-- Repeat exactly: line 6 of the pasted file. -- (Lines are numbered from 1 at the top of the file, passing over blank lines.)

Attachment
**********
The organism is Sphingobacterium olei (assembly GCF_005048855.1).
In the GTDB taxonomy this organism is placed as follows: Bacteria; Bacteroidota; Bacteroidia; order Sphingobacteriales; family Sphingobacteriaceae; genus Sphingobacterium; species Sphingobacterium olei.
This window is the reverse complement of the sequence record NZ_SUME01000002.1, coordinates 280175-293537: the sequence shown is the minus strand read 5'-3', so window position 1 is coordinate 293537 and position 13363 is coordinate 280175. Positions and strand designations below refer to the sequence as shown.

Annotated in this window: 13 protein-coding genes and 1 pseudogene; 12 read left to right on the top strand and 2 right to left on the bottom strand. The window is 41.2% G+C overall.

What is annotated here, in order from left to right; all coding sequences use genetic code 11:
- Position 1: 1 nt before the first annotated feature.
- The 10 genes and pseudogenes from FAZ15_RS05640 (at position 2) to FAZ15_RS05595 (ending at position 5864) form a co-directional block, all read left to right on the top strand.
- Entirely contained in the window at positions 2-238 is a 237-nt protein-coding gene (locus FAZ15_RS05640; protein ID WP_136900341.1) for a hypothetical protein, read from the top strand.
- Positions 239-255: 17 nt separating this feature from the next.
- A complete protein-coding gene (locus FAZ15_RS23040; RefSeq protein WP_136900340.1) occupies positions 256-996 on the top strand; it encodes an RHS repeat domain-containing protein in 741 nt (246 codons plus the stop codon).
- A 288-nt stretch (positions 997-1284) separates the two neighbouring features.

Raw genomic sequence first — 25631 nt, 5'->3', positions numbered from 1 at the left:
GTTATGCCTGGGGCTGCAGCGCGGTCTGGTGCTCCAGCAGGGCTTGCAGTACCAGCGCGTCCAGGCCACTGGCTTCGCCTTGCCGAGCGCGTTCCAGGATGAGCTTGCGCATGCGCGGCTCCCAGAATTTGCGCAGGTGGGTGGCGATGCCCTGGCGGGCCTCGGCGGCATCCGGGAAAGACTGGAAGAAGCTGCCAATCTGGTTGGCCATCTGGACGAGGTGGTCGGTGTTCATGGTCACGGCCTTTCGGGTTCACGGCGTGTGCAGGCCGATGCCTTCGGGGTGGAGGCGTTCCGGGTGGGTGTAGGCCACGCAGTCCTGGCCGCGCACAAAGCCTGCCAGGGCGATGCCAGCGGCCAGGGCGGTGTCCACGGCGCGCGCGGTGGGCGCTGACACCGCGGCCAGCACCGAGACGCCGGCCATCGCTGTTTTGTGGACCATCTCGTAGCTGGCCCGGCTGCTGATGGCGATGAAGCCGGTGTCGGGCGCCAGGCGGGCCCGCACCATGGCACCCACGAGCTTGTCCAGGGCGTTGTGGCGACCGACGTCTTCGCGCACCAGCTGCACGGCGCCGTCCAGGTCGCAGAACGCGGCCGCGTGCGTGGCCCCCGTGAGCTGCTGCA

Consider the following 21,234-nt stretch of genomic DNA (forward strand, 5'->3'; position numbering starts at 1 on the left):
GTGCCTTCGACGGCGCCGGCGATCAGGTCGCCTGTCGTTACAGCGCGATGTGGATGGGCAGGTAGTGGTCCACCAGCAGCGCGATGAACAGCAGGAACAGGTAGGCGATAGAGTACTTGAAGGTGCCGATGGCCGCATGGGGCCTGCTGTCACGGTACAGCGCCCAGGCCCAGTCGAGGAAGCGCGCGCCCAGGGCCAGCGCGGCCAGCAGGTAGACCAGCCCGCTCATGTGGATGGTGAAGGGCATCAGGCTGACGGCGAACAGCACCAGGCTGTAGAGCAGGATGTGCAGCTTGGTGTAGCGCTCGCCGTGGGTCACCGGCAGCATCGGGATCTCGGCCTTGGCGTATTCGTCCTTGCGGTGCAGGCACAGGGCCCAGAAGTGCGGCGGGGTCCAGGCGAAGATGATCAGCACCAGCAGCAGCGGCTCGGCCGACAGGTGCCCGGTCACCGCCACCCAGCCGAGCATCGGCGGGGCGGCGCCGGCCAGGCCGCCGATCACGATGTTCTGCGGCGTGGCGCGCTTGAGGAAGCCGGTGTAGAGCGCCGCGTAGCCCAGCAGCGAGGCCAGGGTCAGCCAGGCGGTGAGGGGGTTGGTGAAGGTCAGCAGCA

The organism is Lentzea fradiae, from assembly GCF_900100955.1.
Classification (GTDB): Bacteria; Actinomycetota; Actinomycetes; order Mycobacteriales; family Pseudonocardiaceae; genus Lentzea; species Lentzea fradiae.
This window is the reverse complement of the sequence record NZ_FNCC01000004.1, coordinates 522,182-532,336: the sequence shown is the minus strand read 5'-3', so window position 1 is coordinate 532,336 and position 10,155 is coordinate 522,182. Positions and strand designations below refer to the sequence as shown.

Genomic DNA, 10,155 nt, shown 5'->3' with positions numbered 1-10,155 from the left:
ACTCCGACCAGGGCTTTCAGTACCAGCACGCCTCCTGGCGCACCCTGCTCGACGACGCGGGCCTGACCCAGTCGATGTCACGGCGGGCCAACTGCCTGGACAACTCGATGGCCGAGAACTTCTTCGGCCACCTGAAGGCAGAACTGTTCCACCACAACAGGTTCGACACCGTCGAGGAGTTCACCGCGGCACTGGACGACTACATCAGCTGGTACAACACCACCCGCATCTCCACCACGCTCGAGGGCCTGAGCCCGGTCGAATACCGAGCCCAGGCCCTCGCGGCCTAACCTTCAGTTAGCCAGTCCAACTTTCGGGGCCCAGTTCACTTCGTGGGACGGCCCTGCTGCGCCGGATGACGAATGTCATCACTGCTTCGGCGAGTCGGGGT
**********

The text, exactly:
- Position 1: 1 nt before the first annotated feature.